1. It was a great week for me professionally and it could not have come at a better time. My classroom has become a quagmire of unproductive modeling... but that is another point for later. I attended the DMAPT meeting on Wed at the Detroit Science Center. We had the facility to ourselves. I think the phrase 'kid in a candy store' needs to be replaced by 'physics teachers in a science center'. It was a blast. My favorite display down there is this giant turntable. It rotates and they provide various size disks to go on them. If you cradle them gently between your fingers and hold them upright against the turntable they will begin to spin and they will remain upright rolling along the turntable. We of course were experimenting trying to figure everything out about them. We noticed that if the disk leaned inwards it would move towards the center of the table. An outward lean would cause it to move outwards. If you turn it slightly to the motion the table is spinning it begins a wobbly oscillating path around the turntable that is fun to watch until the disk falls over. Great fun! But it got even better when one of the teachers pulled out a 1.5-2 inch diameter steel bearing. Now you might ask why he had that on him, and I would remind you that it was a bunch of physics teachers so really that should just be expected. Then you might add, "next you'll tell me that someone else had 216 bucky ball magnets in their pocket." And you'd be right again.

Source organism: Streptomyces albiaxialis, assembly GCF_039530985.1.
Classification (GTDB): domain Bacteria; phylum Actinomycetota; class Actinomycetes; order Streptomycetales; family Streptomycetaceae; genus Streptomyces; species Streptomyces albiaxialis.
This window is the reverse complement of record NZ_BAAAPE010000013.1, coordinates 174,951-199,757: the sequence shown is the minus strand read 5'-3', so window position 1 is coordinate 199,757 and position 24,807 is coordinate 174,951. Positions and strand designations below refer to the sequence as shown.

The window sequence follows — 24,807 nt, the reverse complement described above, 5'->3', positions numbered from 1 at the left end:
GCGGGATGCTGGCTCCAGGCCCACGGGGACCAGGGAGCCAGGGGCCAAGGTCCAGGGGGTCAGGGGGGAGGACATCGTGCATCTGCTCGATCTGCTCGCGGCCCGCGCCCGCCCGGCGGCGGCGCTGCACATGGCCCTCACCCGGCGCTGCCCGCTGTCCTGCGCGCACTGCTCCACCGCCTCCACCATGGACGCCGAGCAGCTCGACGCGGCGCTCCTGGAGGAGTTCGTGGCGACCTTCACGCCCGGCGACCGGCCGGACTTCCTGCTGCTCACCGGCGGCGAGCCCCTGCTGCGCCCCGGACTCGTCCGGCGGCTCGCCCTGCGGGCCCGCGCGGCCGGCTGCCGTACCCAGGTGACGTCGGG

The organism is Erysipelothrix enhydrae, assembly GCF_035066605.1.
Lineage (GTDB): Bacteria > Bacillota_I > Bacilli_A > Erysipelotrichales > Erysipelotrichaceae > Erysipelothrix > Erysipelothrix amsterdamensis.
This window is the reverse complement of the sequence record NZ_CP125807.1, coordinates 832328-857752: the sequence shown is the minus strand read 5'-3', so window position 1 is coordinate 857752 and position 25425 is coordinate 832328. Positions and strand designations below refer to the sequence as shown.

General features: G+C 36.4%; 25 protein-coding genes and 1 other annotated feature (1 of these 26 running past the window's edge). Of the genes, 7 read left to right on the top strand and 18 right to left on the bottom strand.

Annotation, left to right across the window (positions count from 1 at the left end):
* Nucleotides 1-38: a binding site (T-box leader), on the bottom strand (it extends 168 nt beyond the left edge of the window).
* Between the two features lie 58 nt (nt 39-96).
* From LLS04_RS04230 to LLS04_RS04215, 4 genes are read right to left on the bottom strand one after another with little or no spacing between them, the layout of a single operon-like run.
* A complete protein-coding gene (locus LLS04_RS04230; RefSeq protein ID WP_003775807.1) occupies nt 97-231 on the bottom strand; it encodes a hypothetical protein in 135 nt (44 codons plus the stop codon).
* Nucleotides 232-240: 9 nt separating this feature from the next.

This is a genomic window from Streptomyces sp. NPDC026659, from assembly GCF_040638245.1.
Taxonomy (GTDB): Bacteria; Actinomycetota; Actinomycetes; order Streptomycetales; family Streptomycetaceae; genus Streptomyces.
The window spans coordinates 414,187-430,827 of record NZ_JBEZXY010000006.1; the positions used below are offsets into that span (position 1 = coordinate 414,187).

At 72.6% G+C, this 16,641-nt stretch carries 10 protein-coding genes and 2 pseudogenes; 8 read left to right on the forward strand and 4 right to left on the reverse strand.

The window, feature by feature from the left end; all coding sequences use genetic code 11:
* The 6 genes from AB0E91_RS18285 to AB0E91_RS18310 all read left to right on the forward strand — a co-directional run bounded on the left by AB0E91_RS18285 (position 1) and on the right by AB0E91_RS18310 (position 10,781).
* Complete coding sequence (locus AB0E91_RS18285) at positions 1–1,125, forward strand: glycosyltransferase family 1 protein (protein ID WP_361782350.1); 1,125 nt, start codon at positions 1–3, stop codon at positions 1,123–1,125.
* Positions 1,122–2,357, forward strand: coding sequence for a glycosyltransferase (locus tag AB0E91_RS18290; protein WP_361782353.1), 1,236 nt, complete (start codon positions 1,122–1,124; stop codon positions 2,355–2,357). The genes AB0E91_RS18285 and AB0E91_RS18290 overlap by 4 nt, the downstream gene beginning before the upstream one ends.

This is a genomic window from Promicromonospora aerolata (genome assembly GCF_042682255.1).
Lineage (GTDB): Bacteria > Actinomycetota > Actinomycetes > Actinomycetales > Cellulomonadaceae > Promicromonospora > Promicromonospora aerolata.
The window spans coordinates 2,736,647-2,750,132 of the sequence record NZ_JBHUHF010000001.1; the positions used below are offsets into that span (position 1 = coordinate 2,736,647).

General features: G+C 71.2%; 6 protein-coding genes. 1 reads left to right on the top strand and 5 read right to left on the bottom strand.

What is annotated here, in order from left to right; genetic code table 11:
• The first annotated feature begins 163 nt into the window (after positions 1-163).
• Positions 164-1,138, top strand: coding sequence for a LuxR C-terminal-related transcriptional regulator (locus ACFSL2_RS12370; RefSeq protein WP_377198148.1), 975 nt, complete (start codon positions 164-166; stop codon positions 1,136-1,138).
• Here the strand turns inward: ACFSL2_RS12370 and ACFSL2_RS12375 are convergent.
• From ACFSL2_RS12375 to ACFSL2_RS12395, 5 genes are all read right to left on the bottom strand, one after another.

Anyhoo back to the ball. I had thought the disks were the pinnacle of coolness until I say the ball. At first we tried to repeat what we did with the disks with some success. It made a spine-tingling sound and traced small circles on the table. That was neat, but the best part came when we began rolling it across the turntable. When it went with the rotation it bowed outwards and came back and kept going. But the true magic happened when we rolled it 'against the grain.' The turntable was spinning counter-clockwise and as I rolled it onto the left part of the turntable the ball quickly moved in the direction of rotation and made a big arc around the right side of center. When it got to the other side and rolled back onto the stationary table it immediately returned to its original speed and direction of travel! It was so amazing to watch. Of course hypotheses abounded. We tried to capture it on video but the lighting was fairly dim. If it gets posted I will link it.

Okay. I'm tired now. The rest of this post will have to wait until tomorrow. Not quite as triumphant a return as I hoped I guess.